Hot Off the Shelf: Give a Girl a Knife by Amy Thielen
I received a free copy of this book in exchange for an honest review. Since I only write positive book reviews, I wouldn't be talking about it if I didn't enjoy it.
If you like books about food, you don't want to miss Give a Girl a Knife. You know how I know? Because I can hardly boil water and I still thoroughly enjoyed it! In fact, I don't think I'll ever be able to look at food the same way again.
From the finest kitchens in NYC's top gourmet kitchens to living off the land in rural northern Minnesota where she calls home, one thing is abundantly clear: Amy Thielen can cook anything, anywhere. I'm convinced that you could literally give her any food and she'd find a way to make an unforgettable meal. The descriptions of flavor are so rich you can taste them, even if it's a food you've never had. And if you think you have an adventurous palate, you'll realize you're reading after reading Give a Girl a Knife because you'll add a thousand new tastes to your to-be-eaten list.
You're probably wondering why someone who can hardly cook without the use of a microwave would want to read a food memoir. Well, the answer is simple: I'll read a book about any subject if the writing is compelling, and I'm happy to report that Thielen is as good of a writer as she is a chef. On top of that, few things make me happier than seeing someone who's as passionate about whatever they do as I am about books. You're reading this blog, so I assume you know how passionate I am about books––Amy Thielen is that passionate about cooking.
I noticed this especially in the passages where she talked about working 80 hour weeks, often going into work at 10am ahead of the lunch rush and leaving at 1am after the multi-course dinner guests had all gone home. Her passion leaps off the page when she talks about what she had to do to make her dream possible––making enough money working in Manhattan kitchens nine months out of the year so she and her partner could live in their handmade home, one without running water or electricity, in Minnesota every summer. That kind of dedication doesn't come without a fire in the heart and a flame in the belly.
In the same way I measure my life in books, remembering where I was and at what point in my life where I read a certain book and how I acquired the book, Amy measures her life in food and cooking. The memoir contextualizes her life in terms of food and you meet Amy at many different stages of life and beyond her gourmet kitchen days and living off the land days. You meet her as a child learning her mom and grandma's recipes passed down through generations of German matriarchs. You meet her as an adult in Paris, going on a food tour with her mom. You meet her as an adult newly on her own working in a hectic kitchen at a casual dining place that serves over 400 people a day. You meet her pregnant with her first child, making difficult decisions that will affect her family and legacy as one of the US's greatest chefs of our time.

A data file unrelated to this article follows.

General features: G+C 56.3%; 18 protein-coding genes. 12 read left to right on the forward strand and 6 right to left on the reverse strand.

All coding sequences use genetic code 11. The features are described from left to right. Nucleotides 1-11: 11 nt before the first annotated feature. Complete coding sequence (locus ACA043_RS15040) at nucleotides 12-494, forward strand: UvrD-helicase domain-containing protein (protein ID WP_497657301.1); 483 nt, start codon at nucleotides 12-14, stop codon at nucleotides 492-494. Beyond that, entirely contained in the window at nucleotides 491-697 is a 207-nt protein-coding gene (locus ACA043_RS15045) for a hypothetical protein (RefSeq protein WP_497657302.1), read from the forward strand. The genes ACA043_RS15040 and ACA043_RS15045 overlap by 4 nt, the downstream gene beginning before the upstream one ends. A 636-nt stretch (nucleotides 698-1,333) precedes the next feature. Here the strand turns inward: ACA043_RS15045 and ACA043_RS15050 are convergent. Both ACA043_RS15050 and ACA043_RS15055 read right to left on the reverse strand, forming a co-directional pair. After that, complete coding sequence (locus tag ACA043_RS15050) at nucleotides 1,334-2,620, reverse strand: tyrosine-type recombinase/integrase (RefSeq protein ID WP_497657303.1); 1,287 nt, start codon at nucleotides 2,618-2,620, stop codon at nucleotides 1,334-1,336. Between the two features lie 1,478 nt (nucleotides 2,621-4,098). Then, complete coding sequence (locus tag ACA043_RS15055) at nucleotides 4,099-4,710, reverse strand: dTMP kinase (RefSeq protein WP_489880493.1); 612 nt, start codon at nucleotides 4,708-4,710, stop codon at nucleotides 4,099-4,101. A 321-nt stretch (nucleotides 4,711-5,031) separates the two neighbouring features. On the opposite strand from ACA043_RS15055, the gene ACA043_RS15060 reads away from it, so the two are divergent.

You meet all of her strange and quirkily lovable kitchen cohorts whom she works with six days a week and spends more time with than her partner. They're both geniuses and madmen and full of the tough love that running an organized kitchen requires, no matter the size or kind of restaurant. They're somehow, simultaneously, the work-family you never want to have and exactly the work-family you'd want. They embody all the chaos of the kitchens they inhabit.
What I connected with most about Amy is, in the end, her desire to go back to her roots and make new what she finds there. As she learns, it's one thing to make interesting dishes when you have all the ingredients in the world at your fingertips, or just a delivery away. It's another thing entirely to reinvent the food around you, what grows in the place you were born, and see it with new eyes. Her desire to breathe new life into the Midwestern table after her many years of studying food and experience in fine dining is the epitome of "learn the rules like a pro so you can break them like an artist." And Amy Thielen is an artist.
I'd recommend Give a Girl a Knife to any creative who is inspired by seeing passion at work in artists at the top of their game. I'd doubly recommend it to anyone who loves food, cooking, and has a bucket list of tastes.
Amy's memoir is out now and you can find it wherever books are sold.